In 2016 the California STEM Learning Network (CSLNet) became The California STEM Network, a project of Children Now. Through advancing public policy and advocacy, communications and outreach, The California STEM Network will bring together leaders and stakeholders from K–12, higher education, business and industry, governmental agencies, science and technology, research, community-based organizations, and the philanthropic community. The California STEM Network will leverage this cross-sector collaboration to foster innovation and help to scale and sustain effective STEM teaching and learning, both in-school and out-of-school for all of California’s students.
Our goal is to ensure that, one day, all of California’s kids have access to high-quality STEM educations through policy and advocacy, communications, and engaging the business community.
Policy & Advocacy
The California STEM Network will support the development and implementation of policies that strengthen STEM education in California and connect the California STEM Network’s activities to Children Now’s other advocacy efforts, creating an even larger and more powerful advocacy base for STEM teaching and learning.
The California STEM Network will execute a strong communications plan including online information about California STEM Network activities and regular newsletter communications for Network members and others interested in STEM. Key messaging, shared broadly, will ensure consistency, continuity, and accuracy for the Network and will be crafted to reach a variety of target audiences: from policymakers to business leaders, and from school leaders to parents. Op-eds, blog posts, letters to the editor and other strategic communications will be employed to promote STEM learning opportunities throughout the state.
Outreach to Business Community
The California STEM Network will recruit and engage key business leaders to serve as STEM champions. The active involvement of STEM-sector businesses is particularly vital to the success of the STEM education agenda: it can help set expectations for what the economy requires; keep policymakers and educators focused on full implementation; and help parents, communities, and other key stakeholders understand the importance of this investment and vision.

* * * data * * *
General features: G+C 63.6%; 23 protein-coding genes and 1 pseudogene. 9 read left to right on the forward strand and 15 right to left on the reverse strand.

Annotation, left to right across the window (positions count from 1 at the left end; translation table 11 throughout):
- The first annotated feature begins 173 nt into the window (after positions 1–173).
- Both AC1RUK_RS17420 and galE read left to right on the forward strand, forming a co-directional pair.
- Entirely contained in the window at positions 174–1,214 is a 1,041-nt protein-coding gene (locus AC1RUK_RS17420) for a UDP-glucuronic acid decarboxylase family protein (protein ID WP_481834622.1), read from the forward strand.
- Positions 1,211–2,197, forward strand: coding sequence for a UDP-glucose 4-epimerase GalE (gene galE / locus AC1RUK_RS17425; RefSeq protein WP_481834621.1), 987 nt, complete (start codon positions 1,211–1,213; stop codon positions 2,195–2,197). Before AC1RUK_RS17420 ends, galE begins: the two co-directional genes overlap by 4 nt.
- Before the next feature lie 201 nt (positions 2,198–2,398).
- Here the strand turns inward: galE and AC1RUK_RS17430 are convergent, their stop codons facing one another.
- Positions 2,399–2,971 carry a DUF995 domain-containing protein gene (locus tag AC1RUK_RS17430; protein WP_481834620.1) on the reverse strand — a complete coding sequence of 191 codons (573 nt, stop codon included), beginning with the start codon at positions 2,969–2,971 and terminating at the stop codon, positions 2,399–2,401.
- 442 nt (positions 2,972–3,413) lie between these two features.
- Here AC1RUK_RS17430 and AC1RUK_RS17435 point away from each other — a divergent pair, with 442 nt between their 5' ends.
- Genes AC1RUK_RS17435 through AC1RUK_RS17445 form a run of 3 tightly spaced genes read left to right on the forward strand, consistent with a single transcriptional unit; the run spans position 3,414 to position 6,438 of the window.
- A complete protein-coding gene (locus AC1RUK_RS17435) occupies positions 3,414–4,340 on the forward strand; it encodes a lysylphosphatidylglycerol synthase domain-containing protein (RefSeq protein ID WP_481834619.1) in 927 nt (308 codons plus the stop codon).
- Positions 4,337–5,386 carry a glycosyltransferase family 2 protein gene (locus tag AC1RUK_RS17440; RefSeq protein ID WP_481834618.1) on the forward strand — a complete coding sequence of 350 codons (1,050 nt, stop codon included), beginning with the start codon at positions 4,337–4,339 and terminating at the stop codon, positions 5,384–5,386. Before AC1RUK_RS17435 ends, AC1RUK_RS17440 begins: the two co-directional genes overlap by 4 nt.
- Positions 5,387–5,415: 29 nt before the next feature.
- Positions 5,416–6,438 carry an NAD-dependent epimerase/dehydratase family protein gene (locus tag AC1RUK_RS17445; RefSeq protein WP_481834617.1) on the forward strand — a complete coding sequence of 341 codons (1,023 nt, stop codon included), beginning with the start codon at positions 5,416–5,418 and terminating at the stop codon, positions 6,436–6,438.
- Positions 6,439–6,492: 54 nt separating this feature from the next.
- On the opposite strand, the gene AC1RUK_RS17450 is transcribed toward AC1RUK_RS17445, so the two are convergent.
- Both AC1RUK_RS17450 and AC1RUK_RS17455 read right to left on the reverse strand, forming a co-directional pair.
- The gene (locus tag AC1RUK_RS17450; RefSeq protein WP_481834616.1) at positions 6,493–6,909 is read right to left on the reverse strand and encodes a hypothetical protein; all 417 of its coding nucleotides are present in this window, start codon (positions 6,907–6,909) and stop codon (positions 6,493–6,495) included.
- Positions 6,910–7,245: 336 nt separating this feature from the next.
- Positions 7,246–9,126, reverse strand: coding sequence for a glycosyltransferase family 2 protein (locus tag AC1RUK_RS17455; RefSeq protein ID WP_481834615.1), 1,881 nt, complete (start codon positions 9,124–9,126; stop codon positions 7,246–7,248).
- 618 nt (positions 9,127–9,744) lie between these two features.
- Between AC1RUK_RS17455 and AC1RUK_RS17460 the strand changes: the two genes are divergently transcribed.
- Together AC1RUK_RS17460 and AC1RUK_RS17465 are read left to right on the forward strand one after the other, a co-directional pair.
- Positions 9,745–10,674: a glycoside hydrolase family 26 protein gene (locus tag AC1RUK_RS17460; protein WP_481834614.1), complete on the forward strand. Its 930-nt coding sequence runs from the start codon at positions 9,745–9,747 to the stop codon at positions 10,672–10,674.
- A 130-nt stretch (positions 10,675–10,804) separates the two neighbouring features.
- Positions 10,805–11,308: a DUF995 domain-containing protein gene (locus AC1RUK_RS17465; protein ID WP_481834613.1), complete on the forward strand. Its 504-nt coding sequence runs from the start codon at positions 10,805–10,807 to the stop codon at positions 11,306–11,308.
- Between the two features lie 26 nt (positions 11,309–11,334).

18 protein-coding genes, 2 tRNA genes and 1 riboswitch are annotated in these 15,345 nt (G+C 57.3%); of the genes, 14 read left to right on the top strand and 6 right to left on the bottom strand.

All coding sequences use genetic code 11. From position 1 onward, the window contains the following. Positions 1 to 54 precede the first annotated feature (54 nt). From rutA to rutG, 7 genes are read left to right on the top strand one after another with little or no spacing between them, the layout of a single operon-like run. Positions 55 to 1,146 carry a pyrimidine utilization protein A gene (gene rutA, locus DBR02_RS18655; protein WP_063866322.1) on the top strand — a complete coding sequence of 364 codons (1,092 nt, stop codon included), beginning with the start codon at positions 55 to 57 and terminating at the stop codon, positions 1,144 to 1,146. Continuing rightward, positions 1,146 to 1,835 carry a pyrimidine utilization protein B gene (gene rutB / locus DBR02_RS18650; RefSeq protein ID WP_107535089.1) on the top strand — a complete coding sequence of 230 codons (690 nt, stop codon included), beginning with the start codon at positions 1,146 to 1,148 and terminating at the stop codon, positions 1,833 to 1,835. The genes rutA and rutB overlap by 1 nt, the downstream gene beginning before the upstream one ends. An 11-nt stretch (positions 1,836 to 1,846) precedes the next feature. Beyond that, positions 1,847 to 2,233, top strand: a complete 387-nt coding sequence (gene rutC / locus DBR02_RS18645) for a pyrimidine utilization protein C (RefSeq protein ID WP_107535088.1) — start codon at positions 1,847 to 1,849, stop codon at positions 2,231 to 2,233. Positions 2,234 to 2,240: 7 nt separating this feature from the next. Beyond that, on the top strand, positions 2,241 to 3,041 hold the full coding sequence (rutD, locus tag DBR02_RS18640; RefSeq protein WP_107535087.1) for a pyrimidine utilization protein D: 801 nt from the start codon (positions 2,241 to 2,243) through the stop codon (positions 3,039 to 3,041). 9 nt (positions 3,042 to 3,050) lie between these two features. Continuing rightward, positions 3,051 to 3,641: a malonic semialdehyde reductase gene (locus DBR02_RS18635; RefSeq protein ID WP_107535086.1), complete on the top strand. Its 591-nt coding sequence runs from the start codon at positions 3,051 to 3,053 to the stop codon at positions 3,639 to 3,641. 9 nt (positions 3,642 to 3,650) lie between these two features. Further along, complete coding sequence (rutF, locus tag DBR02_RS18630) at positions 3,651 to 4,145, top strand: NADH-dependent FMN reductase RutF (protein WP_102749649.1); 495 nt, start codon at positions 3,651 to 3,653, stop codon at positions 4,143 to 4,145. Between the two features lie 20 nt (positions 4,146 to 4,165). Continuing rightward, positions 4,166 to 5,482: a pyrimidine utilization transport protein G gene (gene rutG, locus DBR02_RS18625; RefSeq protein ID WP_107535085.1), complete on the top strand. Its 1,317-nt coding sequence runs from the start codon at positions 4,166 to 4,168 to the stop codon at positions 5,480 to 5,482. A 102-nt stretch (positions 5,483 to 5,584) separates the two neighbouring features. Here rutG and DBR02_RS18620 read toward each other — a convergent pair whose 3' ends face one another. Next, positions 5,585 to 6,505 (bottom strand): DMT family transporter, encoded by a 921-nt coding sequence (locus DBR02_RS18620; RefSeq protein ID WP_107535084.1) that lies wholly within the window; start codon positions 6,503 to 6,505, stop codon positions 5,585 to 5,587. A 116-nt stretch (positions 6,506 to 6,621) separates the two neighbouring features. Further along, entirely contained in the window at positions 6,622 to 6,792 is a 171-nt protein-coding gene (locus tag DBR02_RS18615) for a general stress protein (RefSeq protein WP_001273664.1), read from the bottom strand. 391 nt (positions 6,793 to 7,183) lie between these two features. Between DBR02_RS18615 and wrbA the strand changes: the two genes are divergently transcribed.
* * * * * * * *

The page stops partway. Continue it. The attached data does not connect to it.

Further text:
Seven of the ten fastest growing occupations are in STEM fields, making STEM education a key part of career-readiness.
Yet, currently in California, many schools don’t even offer courses critical to STEM education and, ultimately, STEM careers:
Part of the limited STEM education in California is a holdover from old policies, such as No Child Left Behind, which forced teachers to drop science and technology classes in order to meet math and language arts requirements. STEM education is also hobbled by limited professional development for teachers, inadequate learning materials, and insufficient opportunities for hands-on learning.
We’re working to change that.
As a project of Children Now, The California STEM Network is working to increase access to STEM curricula and instruction for youth throughout the state, with a particular emphasis on girls and kids of color. We want STEM learning to be continuous for students, and include early exposure, expanded access to afterschool and summer STEM programming, and connected K–12 and post-secondary education experiences.